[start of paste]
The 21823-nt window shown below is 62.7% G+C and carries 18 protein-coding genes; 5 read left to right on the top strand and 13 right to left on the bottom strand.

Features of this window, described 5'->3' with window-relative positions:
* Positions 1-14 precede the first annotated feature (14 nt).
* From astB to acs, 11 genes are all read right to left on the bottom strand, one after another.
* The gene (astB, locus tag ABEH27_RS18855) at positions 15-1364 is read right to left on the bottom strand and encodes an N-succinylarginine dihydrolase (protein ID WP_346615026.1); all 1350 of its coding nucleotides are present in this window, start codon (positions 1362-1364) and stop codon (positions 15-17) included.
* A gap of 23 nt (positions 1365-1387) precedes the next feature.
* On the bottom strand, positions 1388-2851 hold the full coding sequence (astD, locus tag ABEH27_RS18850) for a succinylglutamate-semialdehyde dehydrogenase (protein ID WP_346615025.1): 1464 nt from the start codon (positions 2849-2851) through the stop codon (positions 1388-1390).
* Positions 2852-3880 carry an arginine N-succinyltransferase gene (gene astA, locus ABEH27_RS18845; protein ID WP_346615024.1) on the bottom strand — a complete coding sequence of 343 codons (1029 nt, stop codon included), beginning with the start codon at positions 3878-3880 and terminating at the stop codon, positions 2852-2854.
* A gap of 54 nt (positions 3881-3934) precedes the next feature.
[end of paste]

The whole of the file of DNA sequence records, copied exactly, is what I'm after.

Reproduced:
The 21823-nt window shown below is 62.7% G+C and carries 18 protein-coding genes; 5 read left to right on the top strand and 13 right to left on the bottom strand.

Features of this window, described 5'->3' with window-relative positions:
* Positions 1-14 precede the first annotated feature (14 nt).
* From astB to acs, 11 genes are all read right to left on the bottom strand, one after another.
* The gene (astB, locus tag ABEH27_RS18855) at positions 15-1364 is read right to left on the bottom strand and encodes an N-succinylarginine dihydrolase (protein ID WP_346615026.1); all 1350 of its coding nucleotides are present in this window, start codon (positions 1362-1364) and stop codon (positions 15-17) included.
* A gap of 23 nt (positions 1365-1387) precedes the next feature.
* On the bottom strand, positions 1388-2851 hold the full coding sequence (astD, locus tag ABEH27_RS18850) for a succinylglutamate-semialdehyde dehydrogenase (protein ID WP_346615025.1): 1464 nt from the start codon (positions 2849-2851) through the stop codon (positions 1388-1390).
* Positions 2852-3880 carry an arginine N-succinyltransferase gene (gene astA, locus ABEH27_RS18845; protein ID WP_346615024.1) on the bottom strand — a complete coding sequence of 343 codons (1029 nt, stop codon included), beginning with the start codon at positions 3878-3880 and terminating at the stop codon, positions 2852-2854.
* A gap of 54 nt (positions 3881-3934) precedes the next feature.